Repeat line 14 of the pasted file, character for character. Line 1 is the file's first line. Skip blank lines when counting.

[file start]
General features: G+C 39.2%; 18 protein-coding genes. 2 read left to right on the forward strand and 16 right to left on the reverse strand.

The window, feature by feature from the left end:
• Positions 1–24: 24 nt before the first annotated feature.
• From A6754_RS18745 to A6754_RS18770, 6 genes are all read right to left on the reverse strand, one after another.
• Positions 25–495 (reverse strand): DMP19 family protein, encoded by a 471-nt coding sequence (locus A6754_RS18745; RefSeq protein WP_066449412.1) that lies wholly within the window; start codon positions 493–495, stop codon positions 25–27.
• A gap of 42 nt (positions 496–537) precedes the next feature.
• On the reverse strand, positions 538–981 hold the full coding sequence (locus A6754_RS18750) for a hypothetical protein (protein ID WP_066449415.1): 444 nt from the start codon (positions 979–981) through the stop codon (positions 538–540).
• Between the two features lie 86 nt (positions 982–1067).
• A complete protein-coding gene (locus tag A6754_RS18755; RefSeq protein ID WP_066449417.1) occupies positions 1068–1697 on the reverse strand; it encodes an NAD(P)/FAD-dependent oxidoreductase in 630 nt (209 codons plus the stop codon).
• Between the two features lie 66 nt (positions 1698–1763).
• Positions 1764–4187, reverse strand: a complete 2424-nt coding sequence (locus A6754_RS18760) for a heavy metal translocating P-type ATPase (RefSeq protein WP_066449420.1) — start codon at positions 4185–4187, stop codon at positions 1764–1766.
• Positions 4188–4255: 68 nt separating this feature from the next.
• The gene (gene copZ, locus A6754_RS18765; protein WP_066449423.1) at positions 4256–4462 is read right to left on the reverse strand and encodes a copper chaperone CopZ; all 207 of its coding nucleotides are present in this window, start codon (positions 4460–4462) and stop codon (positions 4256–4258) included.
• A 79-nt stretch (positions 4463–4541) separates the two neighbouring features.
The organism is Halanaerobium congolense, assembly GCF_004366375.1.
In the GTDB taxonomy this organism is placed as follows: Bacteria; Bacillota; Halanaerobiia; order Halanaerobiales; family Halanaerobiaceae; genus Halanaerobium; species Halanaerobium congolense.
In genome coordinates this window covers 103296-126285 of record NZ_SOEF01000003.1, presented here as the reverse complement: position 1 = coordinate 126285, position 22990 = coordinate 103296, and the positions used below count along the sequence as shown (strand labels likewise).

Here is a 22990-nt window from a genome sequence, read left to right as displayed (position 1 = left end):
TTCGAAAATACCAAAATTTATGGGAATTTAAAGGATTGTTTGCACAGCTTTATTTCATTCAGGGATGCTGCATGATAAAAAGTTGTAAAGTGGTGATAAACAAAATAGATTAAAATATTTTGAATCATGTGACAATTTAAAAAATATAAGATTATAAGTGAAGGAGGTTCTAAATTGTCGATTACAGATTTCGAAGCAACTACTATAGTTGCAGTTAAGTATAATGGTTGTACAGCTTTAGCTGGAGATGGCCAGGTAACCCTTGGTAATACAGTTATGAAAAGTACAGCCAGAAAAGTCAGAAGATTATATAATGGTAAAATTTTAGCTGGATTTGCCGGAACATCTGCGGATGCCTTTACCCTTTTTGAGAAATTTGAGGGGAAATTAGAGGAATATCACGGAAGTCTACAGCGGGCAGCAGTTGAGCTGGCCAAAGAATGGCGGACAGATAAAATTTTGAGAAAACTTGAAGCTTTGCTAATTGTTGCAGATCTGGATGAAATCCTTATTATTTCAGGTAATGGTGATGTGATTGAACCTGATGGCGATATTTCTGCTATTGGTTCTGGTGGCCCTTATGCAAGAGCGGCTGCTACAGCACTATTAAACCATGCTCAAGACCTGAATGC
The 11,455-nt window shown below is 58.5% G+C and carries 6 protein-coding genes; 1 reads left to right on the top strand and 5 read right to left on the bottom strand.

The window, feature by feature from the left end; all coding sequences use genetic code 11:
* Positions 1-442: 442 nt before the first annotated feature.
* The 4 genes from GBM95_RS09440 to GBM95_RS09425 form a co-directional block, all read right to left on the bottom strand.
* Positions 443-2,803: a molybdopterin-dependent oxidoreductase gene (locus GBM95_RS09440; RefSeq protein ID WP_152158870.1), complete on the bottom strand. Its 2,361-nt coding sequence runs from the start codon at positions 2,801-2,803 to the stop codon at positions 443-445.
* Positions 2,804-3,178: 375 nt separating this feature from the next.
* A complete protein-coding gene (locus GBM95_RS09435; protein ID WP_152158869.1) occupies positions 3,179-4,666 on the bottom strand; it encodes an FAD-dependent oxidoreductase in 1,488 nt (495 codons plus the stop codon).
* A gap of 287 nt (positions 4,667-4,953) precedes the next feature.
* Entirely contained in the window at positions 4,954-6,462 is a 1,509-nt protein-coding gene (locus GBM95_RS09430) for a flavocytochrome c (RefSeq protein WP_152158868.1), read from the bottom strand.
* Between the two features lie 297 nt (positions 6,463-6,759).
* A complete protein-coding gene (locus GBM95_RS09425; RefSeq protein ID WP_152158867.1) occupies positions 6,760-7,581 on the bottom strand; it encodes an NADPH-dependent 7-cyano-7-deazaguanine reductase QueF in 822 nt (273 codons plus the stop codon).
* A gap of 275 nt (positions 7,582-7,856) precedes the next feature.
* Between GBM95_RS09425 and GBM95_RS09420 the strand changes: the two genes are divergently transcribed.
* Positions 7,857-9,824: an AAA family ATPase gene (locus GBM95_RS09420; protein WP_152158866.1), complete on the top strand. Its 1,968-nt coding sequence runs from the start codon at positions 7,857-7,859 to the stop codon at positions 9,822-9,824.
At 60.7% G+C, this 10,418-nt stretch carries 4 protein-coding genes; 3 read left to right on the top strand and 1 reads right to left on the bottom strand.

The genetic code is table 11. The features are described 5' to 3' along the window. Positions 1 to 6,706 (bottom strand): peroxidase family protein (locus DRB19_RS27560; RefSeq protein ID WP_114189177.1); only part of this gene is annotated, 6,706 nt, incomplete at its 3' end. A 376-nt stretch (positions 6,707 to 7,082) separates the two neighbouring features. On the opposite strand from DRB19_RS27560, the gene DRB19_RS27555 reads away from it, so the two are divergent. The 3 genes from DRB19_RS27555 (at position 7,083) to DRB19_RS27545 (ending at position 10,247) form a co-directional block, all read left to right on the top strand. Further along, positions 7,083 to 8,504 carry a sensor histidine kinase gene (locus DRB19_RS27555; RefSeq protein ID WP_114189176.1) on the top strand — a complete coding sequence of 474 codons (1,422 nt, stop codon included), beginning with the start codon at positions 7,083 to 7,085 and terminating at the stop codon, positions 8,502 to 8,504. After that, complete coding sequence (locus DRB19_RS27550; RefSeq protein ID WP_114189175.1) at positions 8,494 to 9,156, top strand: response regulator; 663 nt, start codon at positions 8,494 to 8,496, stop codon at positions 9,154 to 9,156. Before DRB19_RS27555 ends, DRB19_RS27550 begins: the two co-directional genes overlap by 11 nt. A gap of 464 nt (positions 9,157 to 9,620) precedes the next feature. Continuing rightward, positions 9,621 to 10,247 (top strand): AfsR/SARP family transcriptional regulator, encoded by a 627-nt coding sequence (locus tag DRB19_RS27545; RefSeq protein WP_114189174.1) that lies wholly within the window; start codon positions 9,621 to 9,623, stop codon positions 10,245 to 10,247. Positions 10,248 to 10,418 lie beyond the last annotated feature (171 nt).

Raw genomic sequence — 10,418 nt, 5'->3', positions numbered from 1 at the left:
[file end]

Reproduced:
• A 79-nt stretch (positions 4463–4541) separates the two neighbouring features.